Commodities

KTDA farmers’ earnings rally to Sh62 billion

ktda

Kenya Tea Development Agency Ltd board at a press conference at their offices at KTDA building in Nairobi on December 1, 2021. PHOTO | SILA KIPLAGAT | NMG

Farmers allied to the Kenya Tea Development Agency Holdings (KTDA) have seen their earnings rise 42.4 percent to Sh62.8 billion in the year ended June when the price of the commodity rose by double digits.

The company had paid the farmers Sh44.15 billion a year earlier. The latest payout is the highest the growers have received in the last five years.

The earnings boom is attributed to the increased tea selling prices in the year to an average per kilogramme of $2.76 from $2.18.

The 26.6 percent price jump was helped by the government’s introduction of a minimum tea price per kilogramme of $2.43 for KTDA tea starting July last year.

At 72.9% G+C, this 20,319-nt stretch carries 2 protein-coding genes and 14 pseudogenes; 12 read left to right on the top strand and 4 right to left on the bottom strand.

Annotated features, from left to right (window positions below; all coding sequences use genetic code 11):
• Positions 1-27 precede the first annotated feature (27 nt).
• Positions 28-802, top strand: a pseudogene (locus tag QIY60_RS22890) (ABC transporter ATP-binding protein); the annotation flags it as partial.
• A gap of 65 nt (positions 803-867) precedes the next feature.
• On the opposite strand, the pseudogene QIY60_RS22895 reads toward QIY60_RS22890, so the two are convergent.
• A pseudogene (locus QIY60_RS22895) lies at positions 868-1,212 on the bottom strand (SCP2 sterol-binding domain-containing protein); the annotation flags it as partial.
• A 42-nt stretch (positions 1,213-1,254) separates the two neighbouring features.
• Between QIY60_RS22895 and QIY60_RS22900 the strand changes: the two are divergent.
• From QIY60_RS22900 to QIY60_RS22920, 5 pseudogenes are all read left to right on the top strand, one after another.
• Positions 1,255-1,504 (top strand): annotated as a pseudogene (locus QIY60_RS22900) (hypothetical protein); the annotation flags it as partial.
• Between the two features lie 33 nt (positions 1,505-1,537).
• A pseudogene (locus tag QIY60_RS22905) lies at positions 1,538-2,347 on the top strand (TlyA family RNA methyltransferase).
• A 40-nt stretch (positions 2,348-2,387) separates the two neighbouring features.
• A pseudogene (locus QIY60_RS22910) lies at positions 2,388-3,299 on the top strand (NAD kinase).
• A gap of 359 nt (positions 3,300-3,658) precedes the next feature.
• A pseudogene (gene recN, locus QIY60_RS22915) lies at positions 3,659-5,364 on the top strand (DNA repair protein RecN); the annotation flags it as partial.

The reserve price was implemented after the price of the commodity fell below the cost of production, hurting farmers’ earnings.

The minimum price has served as a floor for tea prices, allowing producers of higher quality produce to obtain even better prices.

KTDA paid Sh62.36 billion in 2018 and Sh46.45 billion, Sh51.94 billion and Sh44.15 billion in 2019, 2020 and 2021 respectively.

The farmers produced 3,000 additional tonnes of tea from various regions in the country. The marginal increase was from 1.251 million tonnes in 2021 to 1.254 million tonnes in the subsequent year.

Farmers in Kericho/Bomet were the greatest beneficiaries earning Sh15.3 billion in the period under review.

Kiambu growers followed making Sh13.2 billion and those in Embu earned Sh8.9 billion.

The largest tea business in East Africa was challenged by President Uhuru Kenyatta to initiate an elaborate plan that will ensure value addition to 90 per cent of the tea grown in the country before it is exported.

The president in a statement noted that the average bonus payment per kilogramme of green leaf rose by 76 percent to Sh37.11 in the review period from Sh21.07 the year before.

He directed the cabinet secretary for agriculture Peter Munya to increase threefold the fertilizer subsidy from Sh1 billion to Sh3 billion.

The demand for tea on the world market has declined in recent weeks owing to the ongoing summer in major overseas countries, cutting down consumption of the beverage and forcing traders to go for cheaper commodities.

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